LSU Manship School News Service
BATON ROUGE–Senator Sharon Hewitt said Wednesday that she is considering proposing legislation to consolidate the state’s four college management boards into a single board.
Hewitt, R-Slidell, appeared before the Louisiana Board of Regents’ Planning, Research, and Performance Committee on Wednesday.
A law that Hewitt sponsored in 2016 required the board to conduct a comprehensive review of the state’s post-secondary education system and make recommendations to optimize it.
As Louisiana faces a billion-dollar budget shortfall, Hewitt is leading an effort to eliminate dedicated funding designations that lock up how much of the state’s money is spent. As a result, most budget cuts fall heavily on higher education and medical care for the poor.
Hewitt said it is the annual job of the Legislature to set spending priorities, so the institutions that now receive dedicated funding also should have to appear and make their cases with results and data.
Louisiana’s budget has about $4 billion in dedicated funding out of a $10 billion total budget, and Hewitt would like to free about $850 million from those dedications.
As of Wednesday, only two of the four systems, the University of Louisiana System and Louisiana Career and Technical College System had submitted reports on how they could optimize their spending. The Board is still waiting for reports from the LSU and Southern University Systems.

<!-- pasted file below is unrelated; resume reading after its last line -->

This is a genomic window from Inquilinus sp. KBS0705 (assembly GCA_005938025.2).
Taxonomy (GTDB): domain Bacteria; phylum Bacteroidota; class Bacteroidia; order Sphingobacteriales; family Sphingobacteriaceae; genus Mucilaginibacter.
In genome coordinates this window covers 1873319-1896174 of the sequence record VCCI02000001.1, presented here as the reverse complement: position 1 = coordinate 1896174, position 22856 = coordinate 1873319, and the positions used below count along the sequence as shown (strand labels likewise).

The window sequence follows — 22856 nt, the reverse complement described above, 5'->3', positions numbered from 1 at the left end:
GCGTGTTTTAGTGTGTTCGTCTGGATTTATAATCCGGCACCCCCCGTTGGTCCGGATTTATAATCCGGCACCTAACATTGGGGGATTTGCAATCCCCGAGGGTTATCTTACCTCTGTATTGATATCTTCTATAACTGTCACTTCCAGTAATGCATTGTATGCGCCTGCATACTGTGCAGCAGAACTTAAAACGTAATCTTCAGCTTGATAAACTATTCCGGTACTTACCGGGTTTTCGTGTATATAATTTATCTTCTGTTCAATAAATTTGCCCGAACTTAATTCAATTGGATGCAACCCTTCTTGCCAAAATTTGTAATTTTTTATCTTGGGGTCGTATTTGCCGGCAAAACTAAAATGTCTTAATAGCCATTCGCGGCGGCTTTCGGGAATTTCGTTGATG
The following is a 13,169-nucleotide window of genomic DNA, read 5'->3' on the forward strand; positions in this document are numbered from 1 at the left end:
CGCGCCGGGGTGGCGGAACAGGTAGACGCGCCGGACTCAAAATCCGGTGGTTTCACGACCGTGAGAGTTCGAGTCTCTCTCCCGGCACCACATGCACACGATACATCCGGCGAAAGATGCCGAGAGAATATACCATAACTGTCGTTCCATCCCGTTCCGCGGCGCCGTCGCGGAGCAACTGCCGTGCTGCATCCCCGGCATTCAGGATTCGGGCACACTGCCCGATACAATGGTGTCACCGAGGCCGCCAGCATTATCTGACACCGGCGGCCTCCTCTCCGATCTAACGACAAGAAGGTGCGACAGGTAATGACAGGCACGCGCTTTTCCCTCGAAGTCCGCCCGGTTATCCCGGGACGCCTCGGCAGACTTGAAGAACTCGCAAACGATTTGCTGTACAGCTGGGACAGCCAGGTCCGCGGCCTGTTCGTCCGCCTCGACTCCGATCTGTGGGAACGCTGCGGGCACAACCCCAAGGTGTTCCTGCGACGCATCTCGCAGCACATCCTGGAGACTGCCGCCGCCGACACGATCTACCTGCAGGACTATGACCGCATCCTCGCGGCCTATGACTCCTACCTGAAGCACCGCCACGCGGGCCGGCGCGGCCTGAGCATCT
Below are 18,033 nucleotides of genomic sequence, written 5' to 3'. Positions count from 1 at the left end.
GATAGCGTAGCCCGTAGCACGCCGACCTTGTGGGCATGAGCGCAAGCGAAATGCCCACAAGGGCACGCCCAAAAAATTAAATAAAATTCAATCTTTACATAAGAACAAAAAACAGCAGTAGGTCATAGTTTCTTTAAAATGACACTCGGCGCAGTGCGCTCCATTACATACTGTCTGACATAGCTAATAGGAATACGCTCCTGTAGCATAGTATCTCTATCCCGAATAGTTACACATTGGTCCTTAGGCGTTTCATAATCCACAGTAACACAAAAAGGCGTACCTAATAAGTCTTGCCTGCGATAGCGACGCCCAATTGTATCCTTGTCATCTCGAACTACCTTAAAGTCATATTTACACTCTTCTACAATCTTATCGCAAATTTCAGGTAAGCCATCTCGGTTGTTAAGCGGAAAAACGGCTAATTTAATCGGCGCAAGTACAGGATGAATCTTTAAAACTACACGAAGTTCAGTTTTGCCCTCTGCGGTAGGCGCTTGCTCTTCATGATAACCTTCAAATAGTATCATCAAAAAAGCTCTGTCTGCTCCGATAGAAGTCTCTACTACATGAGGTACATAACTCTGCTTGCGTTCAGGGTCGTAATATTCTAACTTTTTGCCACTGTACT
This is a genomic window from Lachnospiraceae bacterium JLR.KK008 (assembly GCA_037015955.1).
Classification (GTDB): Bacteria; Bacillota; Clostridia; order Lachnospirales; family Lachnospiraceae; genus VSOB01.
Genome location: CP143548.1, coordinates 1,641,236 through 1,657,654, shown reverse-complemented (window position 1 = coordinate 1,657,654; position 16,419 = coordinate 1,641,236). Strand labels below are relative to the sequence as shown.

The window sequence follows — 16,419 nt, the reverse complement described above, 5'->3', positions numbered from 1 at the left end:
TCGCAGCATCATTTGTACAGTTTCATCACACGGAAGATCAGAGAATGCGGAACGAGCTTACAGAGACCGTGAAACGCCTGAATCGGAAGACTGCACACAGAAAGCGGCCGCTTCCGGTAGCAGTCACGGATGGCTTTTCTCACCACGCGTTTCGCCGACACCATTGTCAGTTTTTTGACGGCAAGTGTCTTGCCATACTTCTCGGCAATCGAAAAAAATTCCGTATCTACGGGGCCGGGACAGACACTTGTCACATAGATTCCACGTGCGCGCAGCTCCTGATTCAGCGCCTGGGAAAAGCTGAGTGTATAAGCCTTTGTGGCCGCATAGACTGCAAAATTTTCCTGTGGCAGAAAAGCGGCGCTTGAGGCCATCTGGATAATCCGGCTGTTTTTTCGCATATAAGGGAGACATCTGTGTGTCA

In the two reports so far, Hewitt said she noticed spending inefficiencies. Hewitt said the Louisiana Career and Technical College System was the most streamlined and efficient. The system has consolidated from 42 institutions to 15 over the years.
Stephen Smith, that system’s representative on the Board of Regents, expressed frustration to Hewitt, saying, “We made decisions to consolidate but where is our reward?”
He said it still faces the same funding issues as the other three college systems.
Board of Regents member Marty Chabert suggested that a consolidated management board may not be the final answer.
Currently, all the Board of Regents can do is allocate state funding to the four college systems and then make recommendations to management boards.
Jim Henderson, University of Louisiana System president and chief executive, agreed with Chabert. “Structures in higher education are often changed with minimal results,” he said.
Technology is making centralization occur naturally, Henderson said. He added that It is helping his system serve its highest enrollment in five years with $300 million less in funding than it had eight years ago.